precluding any action for recovery against the petitioner.
HELD:
No. The payment made by the private respondent for the insured value of the lost
cargo operates as waiver of its (private respondent) right to enforce the term of the
implied warranty against Caltex under the marine insurance policy. However, the same
cannot be validly interpreted as an automatic admission of the vessels seaworthiness by
the private respondent as to foreclose recourse against the petitioner for any liability
under its contractual obligation as a common carrier. The fact of payment grants the
private respondent subrogatory right which enables it to exercise legal remedies that
would otherwise be available to Caltex as owner of the lost cargo against the petitioner
common carrier. Article 2207 of the New Civil Code provides that:
Art. 2207. If the plaintiffs property has been insured, and he has received indemnity
from the insurance company for the injury or loss arising out of the wrong or breach
of contract complained of, the insurance company shall be subrogated to the rights of
the insured against the wrongdoer or the person who has violated the contract. If the
amount paid by the insurance company does not fully cover the injury or loss, the
aggrieved party shall be entitled to recover the deficiency from the person causing
the loss or injury.
The right of subrogation has its roots in equity. It is designed to promote and to
accomplish justice and is the mode which equity adopts to compel the ultimate payment
of a debt by one who in justice and good conscience ought to pay. It is not dependent
upon, nor does it grow out of, any privity of contract or upon written assignment of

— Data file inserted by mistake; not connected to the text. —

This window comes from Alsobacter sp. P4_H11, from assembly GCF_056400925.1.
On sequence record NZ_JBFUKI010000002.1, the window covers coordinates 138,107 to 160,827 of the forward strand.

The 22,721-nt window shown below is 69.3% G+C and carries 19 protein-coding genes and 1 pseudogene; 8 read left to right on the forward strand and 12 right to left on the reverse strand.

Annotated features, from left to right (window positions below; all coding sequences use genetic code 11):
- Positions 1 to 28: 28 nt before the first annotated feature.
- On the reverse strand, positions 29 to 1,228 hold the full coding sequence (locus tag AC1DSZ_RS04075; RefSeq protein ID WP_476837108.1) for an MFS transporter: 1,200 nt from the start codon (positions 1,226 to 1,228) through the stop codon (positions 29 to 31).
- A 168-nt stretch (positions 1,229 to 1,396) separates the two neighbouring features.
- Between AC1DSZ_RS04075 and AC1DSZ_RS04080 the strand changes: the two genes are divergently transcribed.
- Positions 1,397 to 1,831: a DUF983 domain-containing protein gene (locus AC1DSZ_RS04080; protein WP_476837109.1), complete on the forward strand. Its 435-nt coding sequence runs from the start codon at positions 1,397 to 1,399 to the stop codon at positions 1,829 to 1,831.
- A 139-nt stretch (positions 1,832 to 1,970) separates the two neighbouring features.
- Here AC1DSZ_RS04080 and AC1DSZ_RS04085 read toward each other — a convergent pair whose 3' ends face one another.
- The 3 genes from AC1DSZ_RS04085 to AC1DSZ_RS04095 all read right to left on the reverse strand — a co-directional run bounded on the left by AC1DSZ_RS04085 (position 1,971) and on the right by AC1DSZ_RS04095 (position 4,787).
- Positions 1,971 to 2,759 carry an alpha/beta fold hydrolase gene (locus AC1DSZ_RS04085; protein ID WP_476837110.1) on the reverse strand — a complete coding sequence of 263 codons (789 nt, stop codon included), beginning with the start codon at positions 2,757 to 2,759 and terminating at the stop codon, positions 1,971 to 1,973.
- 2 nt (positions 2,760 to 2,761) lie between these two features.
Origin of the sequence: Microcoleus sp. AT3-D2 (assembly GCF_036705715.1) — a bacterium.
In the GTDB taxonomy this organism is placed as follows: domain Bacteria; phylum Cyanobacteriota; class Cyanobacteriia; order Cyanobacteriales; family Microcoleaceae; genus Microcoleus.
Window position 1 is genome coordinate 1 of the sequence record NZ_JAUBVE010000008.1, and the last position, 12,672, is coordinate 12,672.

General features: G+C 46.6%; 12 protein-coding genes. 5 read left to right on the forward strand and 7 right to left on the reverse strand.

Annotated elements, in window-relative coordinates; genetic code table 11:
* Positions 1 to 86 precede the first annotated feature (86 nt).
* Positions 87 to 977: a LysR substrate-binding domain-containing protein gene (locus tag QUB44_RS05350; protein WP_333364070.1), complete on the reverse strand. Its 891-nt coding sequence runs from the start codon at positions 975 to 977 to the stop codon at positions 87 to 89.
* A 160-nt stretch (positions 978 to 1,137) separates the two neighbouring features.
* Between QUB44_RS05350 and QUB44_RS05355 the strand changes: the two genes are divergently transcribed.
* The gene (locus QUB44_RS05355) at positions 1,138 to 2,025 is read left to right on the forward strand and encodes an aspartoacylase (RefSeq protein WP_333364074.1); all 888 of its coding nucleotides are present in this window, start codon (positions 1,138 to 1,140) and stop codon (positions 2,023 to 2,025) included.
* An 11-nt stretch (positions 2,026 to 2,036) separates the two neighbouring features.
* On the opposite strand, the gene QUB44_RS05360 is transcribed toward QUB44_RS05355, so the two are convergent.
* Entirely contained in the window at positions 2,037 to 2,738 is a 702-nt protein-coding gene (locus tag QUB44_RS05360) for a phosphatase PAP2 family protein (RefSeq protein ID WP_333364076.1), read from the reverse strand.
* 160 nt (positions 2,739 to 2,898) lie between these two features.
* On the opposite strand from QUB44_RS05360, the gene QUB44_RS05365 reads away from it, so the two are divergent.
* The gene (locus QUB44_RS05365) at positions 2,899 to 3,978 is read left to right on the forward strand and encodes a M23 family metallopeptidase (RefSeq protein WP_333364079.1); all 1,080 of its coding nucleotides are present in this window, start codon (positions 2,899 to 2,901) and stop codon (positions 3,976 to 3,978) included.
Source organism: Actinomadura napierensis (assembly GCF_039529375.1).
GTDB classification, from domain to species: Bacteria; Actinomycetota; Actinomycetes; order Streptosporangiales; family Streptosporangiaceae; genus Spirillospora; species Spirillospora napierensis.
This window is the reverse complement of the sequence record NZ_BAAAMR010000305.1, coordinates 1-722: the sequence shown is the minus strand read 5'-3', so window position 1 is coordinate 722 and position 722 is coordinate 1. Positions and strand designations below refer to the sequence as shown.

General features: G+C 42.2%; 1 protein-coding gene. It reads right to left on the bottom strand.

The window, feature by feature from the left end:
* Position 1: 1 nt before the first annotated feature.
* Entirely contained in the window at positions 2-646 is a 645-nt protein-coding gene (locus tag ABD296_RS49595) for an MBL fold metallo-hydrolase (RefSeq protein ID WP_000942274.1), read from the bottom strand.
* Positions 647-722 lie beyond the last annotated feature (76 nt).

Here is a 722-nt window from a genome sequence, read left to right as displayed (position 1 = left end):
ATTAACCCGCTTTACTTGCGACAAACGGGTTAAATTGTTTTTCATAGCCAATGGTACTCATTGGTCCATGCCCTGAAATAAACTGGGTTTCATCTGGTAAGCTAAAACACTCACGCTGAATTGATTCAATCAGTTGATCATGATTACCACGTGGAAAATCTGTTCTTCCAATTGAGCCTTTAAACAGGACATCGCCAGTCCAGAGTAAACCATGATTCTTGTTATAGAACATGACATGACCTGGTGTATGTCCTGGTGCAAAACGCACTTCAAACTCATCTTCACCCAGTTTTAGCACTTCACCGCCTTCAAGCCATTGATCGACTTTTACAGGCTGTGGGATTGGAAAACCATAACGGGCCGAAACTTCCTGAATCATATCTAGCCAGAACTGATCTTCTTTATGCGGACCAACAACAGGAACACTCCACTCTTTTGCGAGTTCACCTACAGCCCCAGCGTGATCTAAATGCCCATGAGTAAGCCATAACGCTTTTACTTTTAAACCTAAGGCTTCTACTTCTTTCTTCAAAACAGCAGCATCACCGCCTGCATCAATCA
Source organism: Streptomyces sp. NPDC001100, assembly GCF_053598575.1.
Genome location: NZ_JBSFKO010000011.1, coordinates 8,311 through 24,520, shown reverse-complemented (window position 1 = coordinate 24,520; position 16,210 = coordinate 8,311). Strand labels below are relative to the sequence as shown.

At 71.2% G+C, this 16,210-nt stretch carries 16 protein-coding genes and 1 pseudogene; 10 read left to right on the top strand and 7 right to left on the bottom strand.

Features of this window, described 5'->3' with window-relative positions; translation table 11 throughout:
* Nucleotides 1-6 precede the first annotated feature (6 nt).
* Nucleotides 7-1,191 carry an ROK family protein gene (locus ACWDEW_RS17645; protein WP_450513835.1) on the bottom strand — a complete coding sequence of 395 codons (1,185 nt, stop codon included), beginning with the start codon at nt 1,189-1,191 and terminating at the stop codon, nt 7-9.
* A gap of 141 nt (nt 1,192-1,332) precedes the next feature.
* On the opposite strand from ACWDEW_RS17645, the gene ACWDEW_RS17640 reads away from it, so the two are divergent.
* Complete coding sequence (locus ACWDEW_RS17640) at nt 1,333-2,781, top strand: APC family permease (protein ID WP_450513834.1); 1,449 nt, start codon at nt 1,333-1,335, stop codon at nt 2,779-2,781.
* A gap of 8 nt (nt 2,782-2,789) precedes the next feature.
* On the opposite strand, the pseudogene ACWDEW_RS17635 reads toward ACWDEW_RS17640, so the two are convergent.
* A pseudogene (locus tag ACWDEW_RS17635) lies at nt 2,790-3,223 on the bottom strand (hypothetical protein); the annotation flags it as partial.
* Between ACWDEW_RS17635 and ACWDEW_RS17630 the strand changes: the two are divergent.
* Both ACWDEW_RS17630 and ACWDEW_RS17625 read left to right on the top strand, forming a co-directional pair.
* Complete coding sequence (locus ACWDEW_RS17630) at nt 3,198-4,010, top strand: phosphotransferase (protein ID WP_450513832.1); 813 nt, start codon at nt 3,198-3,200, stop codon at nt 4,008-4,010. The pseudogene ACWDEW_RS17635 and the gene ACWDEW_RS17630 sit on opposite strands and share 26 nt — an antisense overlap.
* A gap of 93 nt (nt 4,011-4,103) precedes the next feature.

claim. It accrues simply upon payment by the insurance company of the insurance claim.
Consequently, the payment made by the private respondent (insurer) to Caltex (assured)
operates as an equitable assignment to the former of all the remedies which the latter may
have against the petitioner.
From the nature of their business and for reasons of public policy, common carriers
are bound to observe extraordinary diligence in the vigilance over the goods and for the
safety of passengers transported by them, according to all the circumstances of each
case. In the event of loss, destruction or deterioration of the insured goods, common
carriers shall be responsible unless the same is brought about, among others, by flood,
storm, earthquake, lightning or other natural disaster or calamity. In all other cases, if the
goods are lost, destroyed or deteriorated, common carriers are presumed to have been at
fault or to have acted negligently, unless they prove that they observed extraordinary
diligence.
In order to escape liability for the loss of its cargo of industrial fuel oil belonging to